Review Covid drug policy
Covid-19 cases have been surging over the past few weeks including a rise in the number of new cases which is likely to last until early next year.
The Public Health Ministry said new cases rose over 12% last week over the previous week. The actual amount of cases is expected to be much higher than that reported; some health experts estimate new cases currently reach 13,000 daily.
It is surprising to see such an abrupt rebound of Covid. Most countries in the world, including Thailand, have opened their borders to welcome international travellers. Everyone wants to see business activity return to normal.
In the wake of the new wave of Covid-19 cases, the government, despite almost three years grappling with Covid, still cannot deliver efficient Covid treatment.
Many Covid patients choose not to see doctors at hospitals and still stick to herbal concoctions or basic paracetamol to deal with Covid-induced fever.
That is because the Ministry of Public Health only permits patients with seven proven medical conditions, or those in high-risk groups, to receive the antiviral drugs molnupiravir, paxlovid or remdesivir.
This guideline results in many patients being rejected from the most efficient treatment. They have to depend on herbal medicines or basic medicines and some go back into society even while they are able to transmit the virus.
The government insists there is no shortage of antiviral medicines, particularly molnupiravir, and lets private hospitals import the medicines. But some evidence suggests patients are being forced to look elsewhere.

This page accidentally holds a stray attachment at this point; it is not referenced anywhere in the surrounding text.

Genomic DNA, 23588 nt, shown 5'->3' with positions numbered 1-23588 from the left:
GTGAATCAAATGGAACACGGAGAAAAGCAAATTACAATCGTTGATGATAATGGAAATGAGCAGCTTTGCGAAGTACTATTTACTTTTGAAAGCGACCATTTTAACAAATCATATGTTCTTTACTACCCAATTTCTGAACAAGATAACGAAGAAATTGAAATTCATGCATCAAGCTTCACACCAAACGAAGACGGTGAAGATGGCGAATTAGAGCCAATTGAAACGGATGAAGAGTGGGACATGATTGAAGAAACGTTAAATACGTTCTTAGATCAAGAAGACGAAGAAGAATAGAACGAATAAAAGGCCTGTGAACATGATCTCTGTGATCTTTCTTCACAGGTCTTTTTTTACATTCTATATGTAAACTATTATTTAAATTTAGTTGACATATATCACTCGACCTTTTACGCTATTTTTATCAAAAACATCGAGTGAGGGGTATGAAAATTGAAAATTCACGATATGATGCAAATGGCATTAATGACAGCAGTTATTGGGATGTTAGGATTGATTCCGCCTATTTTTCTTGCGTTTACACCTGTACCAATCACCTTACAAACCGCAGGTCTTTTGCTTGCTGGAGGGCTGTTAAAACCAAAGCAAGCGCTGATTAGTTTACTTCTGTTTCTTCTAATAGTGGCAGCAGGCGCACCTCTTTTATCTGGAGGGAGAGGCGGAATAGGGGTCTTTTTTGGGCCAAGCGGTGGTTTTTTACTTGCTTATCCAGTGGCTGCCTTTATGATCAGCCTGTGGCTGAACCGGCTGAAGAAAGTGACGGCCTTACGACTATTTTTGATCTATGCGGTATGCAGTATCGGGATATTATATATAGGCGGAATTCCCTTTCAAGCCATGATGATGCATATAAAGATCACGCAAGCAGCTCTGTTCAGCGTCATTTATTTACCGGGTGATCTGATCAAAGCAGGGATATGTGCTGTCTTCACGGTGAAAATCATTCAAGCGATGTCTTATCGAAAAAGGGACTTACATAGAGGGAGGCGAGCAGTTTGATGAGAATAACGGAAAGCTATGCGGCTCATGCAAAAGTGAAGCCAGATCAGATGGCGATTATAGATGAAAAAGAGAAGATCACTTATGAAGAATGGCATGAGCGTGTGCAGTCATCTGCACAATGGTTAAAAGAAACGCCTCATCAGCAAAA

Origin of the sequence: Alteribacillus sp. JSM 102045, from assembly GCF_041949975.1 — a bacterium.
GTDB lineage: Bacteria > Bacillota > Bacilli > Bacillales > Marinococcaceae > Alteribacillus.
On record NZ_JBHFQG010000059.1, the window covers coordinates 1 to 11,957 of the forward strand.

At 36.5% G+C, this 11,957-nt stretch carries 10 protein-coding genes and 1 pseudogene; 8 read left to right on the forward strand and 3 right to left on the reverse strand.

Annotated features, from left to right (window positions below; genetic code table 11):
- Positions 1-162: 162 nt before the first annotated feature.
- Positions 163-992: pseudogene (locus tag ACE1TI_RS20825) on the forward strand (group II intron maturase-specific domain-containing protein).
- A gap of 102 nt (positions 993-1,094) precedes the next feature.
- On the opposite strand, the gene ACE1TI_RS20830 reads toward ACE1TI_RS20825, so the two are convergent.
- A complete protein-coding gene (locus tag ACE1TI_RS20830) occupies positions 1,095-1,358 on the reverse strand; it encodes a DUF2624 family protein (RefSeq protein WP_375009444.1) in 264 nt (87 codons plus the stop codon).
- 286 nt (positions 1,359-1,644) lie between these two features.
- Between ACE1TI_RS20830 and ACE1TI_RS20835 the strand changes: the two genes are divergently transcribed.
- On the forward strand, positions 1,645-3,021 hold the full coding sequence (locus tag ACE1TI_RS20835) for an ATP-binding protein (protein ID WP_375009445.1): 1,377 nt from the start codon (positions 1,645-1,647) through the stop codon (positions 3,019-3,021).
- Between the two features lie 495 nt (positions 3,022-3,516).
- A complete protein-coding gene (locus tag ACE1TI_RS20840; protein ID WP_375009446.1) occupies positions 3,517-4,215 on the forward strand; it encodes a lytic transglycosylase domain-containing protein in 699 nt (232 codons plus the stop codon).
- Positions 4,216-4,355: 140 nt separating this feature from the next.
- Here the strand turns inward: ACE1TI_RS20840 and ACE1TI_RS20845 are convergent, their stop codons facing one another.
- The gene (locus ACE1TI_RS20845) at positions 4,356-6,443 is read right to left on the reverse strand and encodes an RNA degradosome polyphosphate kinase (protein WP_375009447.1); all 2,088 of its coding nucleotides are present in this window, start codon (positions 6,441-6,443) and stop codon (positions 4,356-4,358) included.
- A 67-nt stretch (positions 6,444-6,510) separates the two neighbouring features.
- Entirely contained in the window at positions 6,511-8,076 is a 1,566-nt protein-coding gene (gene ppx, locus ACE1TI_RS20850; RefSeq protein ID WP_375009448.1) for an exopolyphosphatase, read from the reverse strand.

Policies hindering access to the medicines have forced people to find the drugs under the counter or from aboard.
Recently, the authorities cracked down on illegal imports of molnupiravir from India.
After the border reopened, many Thai tourists flocked to neighbouring countries and one of things they want to buy is not a souvenir but locally-made molnupiravir (some neigbouring countries have been granted a production licence).
Currently doctors avoid prescribing antiviral medicines for mild and moderate patients, particularly for patients under the state universal healthcare and social security schemes.
Yet when Deputy Prime Minister and Public Health Minister Anutin Charnvirakul caught Covid-19 recently, he was treated with molnupiravir immediately, raising public questions about why he was able to get access to the antiviral medicine when he had only mild Covid symptoms.
The ministry's senior officials said the minister has an "obesity" problem which is one of underlying diseases designated for getting a prescription.
Without exact data to support that, the public can only imagine why many Covid-19 patients with bigger weight problems or a higher body mass index than the deputy prime minister failed to receive the drugs.
Thais must be equally entitled to receive the best efficient treatment without discrimination and regardless of economic status.
The US FDA issued an Emergency Use Authorisation for molnupiravir for adults with mild to moderate Covid-19 symptoms who are considered at risk of progressing to severe disease.
Likewise, the Public Health Ministry should review its guidelines for antiviral medicines prescriptions to allow people to have easier access.
Bangkok Post editorial column
These editorials represent Bangkok Post thoughts about current issues and situations.
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